Search      Hot    Newest Novel
HOME > Biographical > 100 New Yorkers of the 1970s > EASTSIDER JOAN FONTAINE
Font Size:【Large】【Middle】【Small】
Actress turns author with No Bed of Roses


The Oscar statuette stands on the end of a shelf about eight feet off the floor, partially obscured by a row of books, its gold surface gleaming dully in the subdued light of the room. Below, in one of the apartment's four fireplaces, a small log is softly burning. This room, like the rest of the large, immaculate home, is furnished in the style of an early 20th century country manor. Here, in the heart of the Upper East Side, Joan Fontaine has spent 15 years of an immensely productive life. I take a seat on one side of the fire, and Miss Fontaine faces me from the opposite side of the room, her slender, regal form resting comfortably in an antique chair, to talk about her best-selling autobiography, No Bed Of Roses (Morrow, $9.95). Published in September, the book has already sold more than 75,000 copies in hardcover.

As the title implies, Miss Fontaine's life has been one long roller coaster ride of triumph and tragedy. During the 1940s she received three Oscar nominations for Best Actress in the space of four years, and won the award for Suspicion (1941). She had the joy of raising two children — one of them adopted — but the disappointment of four divorces. Her mother, who died in 1975, was the best friend she has ever known, yet both her father and her stepfather gave her nothing but unhappiness, and she never had a close relationship with her famous older sister, Olivia de Havilland. In fact, the pair have not spoken in years — for reasons clearly explained in Fontaine's book.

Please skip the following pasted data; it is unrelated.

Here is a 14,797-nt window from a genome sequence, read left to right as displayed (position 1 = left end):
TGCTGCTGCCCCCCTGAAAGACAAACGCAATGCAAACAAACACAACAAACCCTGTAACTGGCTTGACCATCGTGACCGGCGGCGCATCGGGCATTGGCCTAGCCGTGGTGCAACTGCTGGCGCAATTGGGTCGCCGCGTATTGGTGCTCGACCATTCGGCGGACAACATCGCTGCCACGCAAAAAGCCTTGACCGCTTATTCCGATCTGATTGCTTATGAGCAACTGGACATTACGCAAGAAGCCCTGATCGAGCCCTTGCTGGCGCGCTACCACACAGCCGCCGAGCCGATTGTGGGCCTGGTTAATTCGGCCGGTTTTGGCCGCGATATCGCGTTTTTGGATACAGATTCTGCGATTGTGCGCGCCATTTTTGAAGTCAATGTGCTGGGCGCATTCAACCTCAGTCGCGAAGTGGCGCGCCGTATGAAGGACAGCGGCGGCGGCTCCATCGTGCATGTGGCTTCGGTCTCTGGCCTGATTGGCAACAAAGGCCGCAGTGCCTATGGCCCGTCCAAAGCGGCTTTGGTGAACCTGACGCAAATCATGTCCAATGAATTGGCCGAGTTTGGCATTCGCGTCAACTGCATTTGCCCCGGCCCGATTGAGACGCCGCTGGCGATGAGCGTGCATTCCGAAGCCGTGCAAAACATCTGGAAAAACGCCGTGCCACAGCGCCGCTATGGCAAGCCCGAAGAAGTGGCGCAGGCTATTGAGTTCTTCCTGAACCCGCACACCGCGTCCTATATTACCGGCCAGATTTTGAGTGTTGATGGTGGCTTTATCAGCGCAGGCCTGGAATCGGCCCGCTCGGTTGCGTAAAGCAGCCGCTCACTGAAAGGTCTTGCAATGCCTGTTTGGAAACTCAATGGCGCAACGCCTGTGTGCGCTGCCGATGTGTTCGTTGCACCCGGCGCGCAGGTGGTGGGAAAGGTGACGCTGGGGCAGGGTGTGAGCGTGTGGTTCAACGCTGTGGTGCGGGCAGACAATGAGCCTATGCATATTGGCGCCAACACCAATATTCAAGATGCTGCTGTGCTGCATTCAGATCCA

A fiercely independent woman who has flown her own airplane and taken part in international ballooning competition, she has suffered through numerous illnesses and injuries that brought her close to permanent disability or death. These are the elements of No Bed Of Roses, a disarmingly frank memoir that is frequently unsettling but never boring.

"The fan mail for this book is getting to be enormous," says Fontaine, still radiant at 61. "A lot of people identify with the illnesses, or with trying to bring up children alone. Some people empathize because they had harsh relations with their siblings. A lot of men have told me they cried at the end, in my epitaph to my mother. And then of course, I have heard from a lot of people who wanted to be actresses, or actors."

Did she write the entire book herself? "Every single word. I wouldn't let them touch one of them. … It's not a sordid book; it's not tacky. One reviewer said it was immoral. I don't think I can figure that out. If you ask me, it's rather religious."

The words come out like perfect silver beads. She has always been a formidable p............
Join or Log In! You need to log in to continue reading

Login into Your Account

  Remember me on this computer.

All The Data From The Network AND User Upload, If Infringement, Please Contact Us To Delete! Contact Us
About Us | Terms of Use | Privacy Policy | Tag List | Recent Search  
©2010-2018, All Rights Reserved